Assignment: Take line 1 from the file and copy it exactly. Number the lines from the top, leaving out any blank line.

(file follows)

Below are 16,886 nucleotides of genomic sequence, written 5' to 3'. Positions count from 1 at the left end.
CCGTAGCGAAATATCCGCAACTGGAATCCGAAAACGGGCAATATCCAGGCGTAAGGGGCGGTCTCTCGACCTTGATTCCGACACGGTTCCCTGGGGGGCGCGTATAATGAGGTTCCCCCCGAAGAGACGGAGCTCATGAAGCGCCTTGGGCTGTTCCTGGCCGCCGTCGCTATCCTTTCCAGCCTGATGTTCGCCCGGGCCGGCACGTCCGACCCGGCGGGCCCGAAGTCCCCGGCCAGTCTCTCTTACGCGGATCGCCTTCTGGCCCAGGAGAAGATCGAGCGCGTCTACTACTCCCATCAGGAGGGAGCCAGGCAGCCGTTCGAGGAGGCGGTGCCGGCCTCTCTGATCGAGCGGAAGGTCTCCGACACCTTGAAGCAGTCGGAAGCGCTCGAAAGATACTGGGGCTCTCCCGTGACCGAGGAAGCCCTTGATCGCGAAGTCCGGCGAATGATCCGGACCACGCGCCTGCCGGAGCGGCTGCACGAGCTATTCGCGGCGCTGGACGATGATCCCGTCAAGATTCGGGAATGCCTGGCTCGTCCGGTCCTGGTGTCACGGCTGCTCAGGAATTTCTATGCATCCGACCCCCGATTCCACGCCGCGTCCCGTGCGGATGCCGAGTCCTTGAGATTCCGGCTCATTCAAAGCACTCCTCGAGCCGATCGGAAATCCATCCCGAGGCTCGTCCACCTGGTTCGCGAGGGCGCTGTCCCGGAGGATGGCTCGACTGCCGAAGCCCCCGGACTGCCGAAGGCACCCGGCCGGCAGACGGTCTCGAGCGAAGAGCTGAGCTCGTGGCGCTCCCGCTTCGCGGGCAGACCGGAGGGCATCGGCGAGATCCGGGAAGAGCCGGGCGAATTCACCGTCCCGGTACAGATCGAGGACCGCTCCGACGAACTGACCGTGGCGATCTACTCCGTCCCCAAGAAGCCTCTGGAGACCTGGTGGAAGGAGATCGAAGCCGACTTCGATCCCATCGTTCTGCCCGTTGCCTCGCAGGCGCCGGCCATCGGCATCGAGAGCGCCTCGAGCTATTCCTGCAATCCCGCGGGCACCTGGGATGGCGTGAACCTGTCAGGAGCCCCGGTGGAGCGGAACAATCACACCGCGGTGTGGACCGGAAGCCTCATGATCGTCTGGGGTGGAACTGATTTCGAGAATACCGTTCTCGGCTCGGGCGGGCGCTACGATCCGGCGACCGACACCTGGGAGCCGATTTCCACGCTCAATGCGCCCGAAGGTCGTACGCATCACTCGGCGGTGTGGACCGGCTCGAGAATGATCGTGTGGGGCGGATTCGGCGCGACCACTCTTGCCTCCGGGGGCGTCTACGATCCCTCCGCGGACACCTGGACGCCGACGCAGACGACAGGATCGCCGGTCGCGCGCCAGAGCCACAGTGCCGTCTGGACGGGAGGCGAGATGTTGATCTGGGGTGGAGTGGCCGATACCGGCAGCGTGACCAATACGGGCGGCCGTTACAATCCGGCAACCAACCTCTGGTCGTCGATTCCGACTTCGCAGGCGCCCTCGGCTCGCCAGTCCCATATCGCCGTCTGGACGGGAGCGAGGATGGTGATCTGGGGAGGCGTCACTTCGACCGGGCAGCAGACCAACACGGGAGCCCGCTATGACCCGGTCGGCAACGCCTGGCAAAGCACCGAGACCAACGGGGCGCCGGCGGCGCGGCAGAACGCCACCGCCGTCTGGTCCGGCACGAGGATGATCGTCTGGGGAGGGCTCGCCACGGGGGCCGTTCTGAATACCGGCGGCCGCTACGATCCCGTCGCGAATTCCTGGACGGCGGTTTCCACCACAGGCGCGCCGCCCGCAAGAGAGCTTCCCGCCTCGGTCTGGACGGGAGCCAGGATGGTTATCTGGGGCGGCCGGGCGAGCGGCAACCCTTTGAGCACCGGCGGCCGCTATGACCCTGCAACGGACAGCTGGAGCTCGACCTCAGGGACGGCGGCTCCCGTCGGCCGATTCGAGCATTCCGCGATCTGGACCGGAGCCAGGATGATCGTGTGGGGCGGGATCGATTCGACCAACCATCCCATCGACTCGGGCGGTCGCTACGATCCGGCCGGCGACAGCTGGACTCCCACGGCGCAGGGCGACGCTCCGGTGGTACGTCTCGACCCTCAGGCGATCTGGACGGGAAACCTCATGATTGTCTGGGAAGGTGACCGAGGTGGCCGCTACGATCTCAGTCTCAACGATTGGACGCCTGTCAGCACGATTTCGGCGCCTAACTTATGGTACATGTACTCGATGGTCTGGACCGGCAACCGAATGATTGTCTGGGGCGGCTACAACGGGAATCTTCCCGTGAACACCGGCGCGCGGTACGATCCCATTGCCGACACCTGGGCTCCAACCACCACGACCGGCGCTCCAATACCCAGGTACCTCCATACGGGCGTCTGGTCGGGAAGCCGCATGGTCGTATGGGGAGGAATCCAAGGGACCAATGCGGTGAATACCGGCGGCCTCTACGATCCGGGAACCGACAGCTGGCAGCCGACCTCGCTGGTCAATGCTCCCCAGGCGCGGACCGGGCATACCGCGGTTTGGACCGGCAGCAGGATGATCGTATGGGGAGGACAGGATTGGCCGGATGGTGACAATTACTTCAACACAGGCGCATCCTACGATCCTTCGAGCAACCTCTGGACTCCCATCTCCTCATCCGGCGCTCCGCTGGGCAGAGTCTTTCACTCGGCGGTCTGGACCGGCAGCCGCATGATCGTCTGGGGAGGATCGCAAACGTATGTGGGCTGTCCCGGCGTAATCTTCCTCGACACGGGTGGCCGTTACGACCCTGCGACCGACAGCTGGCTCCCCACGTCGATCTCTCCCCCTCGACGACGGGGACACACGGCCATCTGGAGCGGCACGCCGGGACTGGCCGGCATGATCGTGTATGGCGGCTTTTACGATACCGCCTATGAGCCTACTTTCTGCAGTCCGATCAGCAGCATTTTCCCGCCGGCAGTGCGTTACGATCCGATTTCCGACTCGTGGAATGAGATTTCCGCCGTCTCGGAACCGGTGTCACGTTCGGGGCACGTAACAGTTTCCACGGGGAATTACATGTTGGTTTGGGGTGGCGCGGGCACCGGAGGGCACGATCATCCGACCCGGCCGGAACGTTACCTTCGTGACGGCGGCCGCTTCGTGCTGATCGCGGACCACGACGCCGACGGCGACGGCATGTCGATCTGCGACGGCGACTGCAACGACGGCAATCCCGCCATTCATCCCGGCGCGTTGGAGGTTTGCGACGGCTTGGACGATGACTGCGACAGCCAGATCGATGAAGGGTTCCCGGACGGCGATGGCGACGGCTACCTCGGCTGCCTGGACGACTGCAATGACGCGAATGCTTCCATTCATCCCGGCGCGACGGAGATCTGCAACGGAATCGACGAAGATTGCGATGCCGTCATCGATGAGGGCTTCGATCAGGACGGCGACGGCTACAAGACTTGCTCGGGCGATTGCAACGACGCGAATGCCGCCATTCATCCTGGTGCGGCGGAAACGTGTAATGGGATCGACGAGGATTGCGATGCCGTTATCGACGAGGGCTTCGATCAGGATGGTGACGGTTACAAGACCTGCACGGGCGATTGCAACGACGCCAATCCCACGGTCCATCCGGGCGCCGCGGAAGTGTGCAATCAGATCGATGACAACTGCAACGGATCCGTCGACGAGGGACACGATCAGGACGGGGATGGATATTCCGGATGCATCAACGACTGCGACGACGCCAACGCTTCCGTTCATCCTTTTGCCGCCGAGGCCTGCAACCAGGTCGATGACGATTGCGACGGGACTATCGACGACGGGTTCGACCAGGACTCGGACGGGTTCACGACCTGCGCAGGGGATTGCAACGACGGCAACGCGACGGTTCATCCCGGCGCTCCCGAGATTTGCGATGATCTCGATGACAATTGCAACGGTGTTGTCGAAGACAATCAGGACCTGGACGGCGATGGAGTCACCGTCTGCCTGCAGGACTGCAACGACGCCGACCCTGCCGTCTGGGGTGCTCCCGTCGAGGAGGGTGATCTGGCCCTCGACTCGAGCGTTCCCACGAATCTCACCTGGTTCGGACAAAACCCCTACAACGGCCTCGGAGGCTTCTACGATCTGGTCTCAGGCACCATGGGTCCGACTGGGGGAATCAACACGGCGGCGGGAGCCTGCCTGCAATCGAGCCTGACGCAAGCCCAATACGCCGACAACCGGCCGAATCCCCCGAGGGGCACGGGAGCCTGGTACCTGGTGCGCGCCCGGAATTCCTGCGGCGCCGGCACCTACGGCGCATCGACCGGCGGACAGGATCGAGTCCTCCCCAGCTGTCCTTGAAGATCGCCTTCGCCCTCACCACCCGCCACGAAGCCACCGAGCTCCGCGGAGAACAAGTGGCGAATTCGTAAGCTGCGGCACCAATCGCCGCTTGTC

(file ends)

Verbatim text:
Below are 16,886 nucleotides of genomic sequence, written 5' to 3'. Positions count from 1 at the left end.